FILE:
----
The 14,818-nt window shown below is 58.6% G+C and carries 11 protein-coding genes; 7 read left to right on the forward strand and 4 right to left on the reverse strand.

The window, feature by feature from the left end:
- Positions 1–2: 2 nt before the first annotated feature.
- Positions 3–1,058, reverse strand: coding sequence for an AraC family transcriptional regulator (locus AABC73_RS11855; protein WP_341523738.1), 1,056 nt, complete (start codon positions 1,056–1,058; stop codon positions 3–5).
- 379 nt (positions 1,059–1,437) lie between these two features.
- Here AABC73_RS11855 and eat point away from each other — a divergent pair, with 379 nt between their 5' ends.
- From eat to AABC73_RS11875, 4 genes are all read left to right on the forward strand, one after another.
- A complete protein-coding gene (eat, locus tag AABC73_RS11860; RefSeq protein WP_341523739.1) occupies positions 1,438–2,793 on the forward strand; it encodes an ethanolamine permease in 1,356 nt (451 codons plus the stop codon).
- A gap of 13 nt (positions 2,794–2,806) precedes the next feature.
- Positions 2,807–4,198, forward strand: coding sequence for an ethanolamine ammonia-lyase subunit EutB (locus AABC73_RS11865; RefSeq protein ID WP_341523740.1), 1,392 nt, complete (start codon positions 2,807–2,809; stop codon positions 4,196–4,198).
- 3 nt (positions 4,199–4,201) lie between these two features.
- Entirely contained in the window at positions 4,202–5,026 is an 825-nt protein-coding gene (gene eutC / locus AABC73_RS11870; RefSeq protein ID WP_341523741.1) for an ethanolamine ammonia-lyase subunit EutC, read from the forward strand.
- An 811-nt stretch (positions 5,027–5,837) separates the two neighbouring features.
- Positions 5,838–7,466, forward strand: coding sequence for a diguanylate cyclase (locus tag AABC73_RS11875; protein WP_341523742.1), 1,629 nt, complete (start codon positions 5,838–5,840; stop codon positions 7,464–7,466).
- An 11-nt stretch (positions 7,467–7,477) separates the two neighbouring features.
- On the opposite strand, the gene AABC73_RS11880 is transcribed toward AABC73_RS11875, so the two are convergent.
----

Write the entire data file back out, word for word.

The 14,818-nt window shown below is 58.6% G+C and carries 11 protein-coding genes; 7 read left to right on the forward strand and 4 right to left on the reverse strand.

The window, feature by feature from the left end:
- Positions 1–2: 2 nt before the first annotated feature.
- Positions 3–1,058, reverse strand: coding sequence for an AraC family transcriptional regulator (locus AABC73_RS11855; protein WP_341523738.1), 1,056 nt, complete (start codon positions 1,056–1,058; stop codon positions 3–5).
- 379 nt (positions 1,059–1,437) lie between these two features.
- Here AABC73_RS11855 and eat point away from each other — a divergent pair, with 379 nt between their 5' ends.
- From eat to AABC73_RS11875, 4 genes are all read left to right on the forward strand, one after another.
- A complete protein-coding gene (eat, locus tag AABC73_RS11860; RefSeq protein WP_341523739.1) occupies positions 1,438–2,793 on the forward strand; it encodes an ethanolamine permease in 1,356 nt (451 codons plus the stop codon).
- A gap of 13 nt (positions 2,794–2,806) precedes the next feature.
- Positions 2,807–4,198, forward strand: coding sequence for an ethanolamine ammonia-lyase subunit EutB (locus AABC73_RS11865; RefSeq protein ID WP_341523740.1), 1,392 nt, complete (start codon positions 2,807–2,809; stop codon positions 4,196–4,198).
- 3 nt (positions 4,199–4,201) lie between these two features.
- Entirely contained in the window at positions 4,202–5,026 is an 825-nt protein-coding gene (gene eutC / locus AABC73_RS11870; RefSeq protein ID WP_341523741.1) for an ethanolamine ammonia-lyase subunit EutC, read from the forward strand.
- An 811-nt stretch (positions 5,027–5,837) separates the two neighbouring features.
- Positions 5,838–7,466, forward strand: coding sequence for a diguanylate cyclase (locus tag AABC73_RS11875; protein WP_341523742.1), 1,629 nt, complete (start codon positions 5,838–5,840; stop codon positions 7,464–7,466).
- An 11-nt stretch (positions 7,467–7,477) separates the two neighbouring features.
- On the opposite strand, the gene AABC73_RS11880 is transcribed toward AABC73_RS11875, so the two are convergent.